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Home / Opinion / Why Modi won't be pleased with Financial Times list of best books of 2021

Why Modi won't be pleased with Financial Times list of best books of 2021

EYE ON ENGLAND: Jyoti Basu's granddaughter Mallika cooks up a different 'curry' in the UK
Narendra Modi.
Narendra Modi.
File photo

Amit Roy   |   Published 27.11.21, 02:02 AM

Revealing volumes

Narendra Modi won’t be entirely pleased that Christophe Jaffrelot’s Modi’s India: Hindu Nationalism and the Rise of Ethnic Democracy has been selected by Gideon Rachman, chief foreign affairs columnist for the Financial Times, among his “Best books of 2021: Politics.” Rachman says: “The most comprehensive study of Modi’s India to date offers a bleak and unsparing view of the direction of the country. Jaffrelot... argues that India has turned into an ‘ethnic democracy’ in which Muslims and Christians are effectively second-class citizens. Modi’s Hindu nationalist project has, in his view, effectively hollowed out institutions that might have checked the prime minister’s power — including the supreme court, the media and the election commission.”

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Rachman has also picked Sathnam Sanghera’s Empireland: How Imperialism Has Shaped Modern Britain. Sanghera is presenting a two-part documentary on Channel 4, Empire State of Mind, which looks at how his life has been affected by the legacy of colonialism. He reveals how as a Sikh child growing up in Wolverhampton, he routinely faced racist abuse. Now, he faces abuse for pointing out the negative aspects of Empire — seen by the Right as an attempt at “cancelling” England’s traditional values and culture.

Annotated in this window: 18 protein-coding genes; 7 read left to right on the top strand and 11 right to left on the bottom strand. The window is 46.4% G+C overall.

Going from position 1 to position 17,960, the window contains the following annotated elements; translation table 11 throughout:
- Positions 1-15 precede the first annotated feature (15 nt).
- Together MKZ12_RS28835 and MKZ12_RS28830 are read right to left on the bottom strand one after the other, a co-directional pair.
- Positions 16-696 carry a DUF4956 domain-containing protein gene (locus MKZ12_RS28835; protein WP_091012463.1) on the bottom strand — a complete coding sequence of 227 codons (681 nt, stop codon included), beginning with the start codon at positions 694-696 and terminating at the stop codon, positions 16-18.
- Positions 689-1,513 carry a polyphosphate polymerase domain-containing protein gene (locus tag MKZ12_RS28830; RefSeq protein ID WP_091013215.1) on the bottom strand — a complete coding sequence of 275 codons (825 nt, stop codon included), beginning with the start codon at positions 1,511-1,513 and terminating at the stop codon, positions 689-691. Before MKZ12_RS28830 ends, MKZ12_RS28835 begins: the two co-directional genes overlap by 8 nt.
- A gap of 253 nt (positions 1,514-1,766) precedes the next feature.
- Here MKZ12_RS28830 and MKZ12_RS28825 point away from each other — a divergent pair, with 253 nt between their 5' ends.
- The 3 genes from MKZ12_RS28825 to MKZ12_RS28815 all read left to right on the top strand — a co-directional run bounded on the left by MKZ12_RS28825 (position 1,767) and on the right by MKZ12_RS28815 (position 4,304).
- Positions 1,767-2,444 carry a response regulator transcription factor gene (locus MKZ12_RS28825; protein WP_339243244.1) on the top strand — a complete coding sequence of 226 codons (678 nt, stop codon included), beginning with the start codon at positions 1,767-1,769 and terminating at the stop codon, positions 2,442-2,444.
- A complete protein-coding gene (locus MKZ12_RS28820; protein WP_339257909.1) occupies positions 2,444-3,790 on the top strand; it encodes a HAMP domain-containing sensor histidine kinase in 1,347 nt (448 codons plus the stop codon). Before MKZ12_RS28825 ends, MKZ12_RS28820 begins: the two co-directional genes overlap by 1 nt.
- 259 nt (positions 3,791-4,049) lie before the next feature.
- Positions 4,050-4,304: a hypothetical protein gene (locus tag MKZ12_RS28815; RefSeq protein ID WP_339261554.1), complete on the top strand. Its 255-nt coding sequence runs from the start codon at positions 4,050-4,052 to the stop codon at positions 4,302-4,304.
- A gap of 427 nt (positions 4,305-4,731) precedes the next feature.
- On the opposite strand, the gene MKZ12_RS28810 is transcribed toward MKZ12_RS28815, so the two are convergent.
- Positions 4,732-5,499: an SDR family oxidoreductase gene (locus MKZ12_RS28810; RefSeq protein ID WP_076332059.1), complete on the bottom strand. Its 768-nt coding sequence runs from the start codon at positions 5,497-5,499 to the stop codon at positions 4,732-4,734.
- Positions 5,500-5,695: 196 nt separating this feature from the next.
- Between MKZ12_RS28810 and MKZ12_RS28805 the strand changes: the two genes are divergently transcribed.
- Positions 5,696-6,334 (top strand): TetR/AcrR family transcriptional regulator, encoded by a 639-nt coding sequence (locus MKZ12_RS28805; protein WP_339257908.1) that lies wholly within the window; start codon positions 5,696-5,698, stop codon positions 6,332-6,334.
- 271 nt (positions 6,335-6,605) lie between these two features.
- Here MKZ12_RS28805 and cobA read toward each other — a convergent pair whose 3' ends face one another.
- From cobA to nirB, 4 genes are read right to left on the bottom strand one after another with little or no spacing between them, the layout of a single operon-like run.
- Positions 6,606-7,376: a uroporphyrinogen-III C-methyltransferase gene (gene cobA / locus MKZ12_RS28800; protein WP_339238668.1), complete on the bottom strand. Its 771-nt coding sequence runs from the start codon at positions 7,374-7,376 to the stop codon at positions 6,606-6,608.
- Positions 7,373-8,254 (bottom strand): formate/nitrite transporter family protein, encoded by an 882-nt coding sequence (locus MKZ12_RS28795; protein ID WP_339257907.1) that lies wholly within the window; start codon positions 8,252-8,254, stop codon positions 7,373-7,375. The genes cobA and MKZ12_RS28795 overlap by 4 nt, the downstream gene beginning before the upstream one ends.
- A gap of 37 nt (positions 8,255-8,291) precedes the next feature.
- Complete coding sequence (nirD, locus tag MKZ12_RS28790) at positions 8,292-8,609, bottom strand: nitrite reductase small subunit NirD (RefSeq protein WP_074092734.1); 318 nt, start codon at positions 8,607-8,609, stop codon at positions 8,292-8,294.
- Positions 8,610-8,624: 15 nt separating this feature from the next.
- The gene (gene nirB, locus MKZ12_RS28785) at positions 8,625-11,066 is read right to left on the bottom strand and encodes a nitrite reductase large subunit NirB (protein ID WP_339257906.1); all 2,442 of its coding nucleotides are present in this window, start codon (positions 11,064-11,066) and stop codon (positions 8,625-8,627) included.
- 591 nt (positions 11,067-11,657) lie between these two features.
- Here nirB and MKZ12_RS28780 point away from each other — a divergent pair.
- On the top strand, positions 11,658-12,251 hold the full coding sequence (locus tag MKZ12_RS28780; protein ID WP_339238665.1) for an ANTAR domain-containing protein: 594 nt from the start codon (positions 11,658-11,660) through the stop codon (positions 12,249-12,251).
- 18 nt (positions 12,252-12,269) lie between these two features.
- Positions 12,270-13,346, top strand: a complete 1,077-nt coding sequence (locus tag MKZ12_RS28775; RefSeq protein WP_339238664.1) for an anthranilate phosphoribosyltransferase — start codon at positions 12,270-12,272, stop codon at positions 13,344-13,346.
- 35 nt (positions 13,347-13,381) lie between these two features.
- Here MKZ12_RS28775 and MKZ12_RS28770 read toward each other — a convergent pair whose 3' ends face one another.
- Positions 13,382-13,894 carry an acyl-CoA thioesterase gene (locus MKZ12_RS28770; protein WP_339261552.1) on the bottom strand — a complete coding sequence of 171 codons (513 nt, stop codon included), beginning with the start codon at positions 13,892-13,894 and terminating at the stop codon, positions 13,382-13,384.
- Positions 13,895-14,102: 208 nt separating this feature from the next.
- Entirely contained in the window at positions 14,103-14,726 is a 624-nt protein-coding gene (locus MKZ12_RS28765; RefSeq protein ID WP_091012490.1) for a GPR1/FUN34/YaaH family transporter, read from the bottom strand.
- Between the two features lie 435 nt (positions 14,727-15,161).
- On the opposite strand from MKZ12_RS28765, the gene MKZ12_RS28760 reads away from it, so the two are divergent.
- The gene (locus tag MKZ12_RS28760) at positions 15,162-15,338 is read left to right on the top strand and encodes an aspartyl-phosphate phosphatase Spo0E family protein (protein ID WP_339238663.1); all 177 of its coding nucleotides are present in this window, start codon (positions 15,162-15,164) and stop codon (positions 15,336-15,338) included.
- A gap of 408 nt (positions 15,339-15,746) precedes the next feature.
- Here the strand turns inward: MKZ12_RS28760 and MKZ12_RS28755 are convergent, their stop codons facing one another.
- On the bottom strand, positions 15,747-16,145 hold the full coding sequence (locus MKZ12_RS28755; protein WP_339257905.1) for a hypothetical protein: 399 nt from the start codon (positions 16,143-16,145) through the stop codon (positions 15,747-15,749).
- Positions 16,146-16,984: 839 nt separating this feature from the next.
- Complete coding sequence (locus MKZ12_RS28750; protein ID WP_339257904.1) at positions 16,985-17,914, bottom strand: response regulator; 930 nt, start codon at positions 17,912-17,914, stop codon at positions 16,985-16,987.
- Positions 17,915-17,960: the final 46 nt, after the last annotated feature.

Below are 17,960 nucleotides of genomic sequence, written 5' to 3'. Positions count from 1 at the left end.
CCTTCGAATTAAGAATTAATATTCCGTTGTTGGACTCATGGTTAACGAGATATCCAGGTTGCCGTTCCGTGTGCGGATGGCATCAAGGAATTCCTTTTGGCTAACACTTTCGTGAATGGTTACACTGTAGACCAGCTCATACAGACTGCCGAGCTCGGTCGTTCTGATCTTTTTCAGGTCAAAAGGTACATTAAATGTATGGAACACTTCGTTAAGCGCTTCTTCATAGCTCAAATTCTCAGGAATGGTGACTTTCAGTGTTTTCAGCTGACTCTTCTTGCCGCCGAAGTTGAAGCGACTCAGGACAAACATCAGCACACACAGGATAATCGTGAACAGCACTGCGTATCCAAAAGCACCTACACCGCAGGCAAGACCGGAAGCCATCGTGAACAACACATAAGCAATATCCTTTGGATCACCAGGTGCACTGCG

Incidentally, “The rise of Indian cancel culture” is the title of an anti-Modi piece by Pratinav Anil, co-author with Jaffrelot of India’s First Dictatorship: The Emergency, 1975–1977. Using the past as a warning, Anil writes that “cancel culture in India is of an altogether different magnitude. Modi and his minions have withheld scholarships and prescribed ‘suitable topics’ for doctoral theses, denied academics research visas and placed lecturers under surveillance... prohibited staff from writing for the popular press, fired the government’s detractors and hired unqualified but conforming nobodies to vice-chancelleries and directorships.”

Quite a curry

Jyoti Basu’s granddaughter, Mallika Basu, has made a name for herself in London as a food writer and a consultant on cultural and diversity issues in the food industry. She has been in the news recently because she objected when Gizzi Erskine, a celebrity chef, swept up the cuisines of India, Pakistan and Sri Lanka under the catch-all heading of Indian “curry”. Their exchanges have been picked up by national newspapers. Gizzi, who was opening her new restaurant, Love Café, in Kent, told her 200,000 Instagram followers that to mark the occasion, she was “celebrating classic curries from all over India”.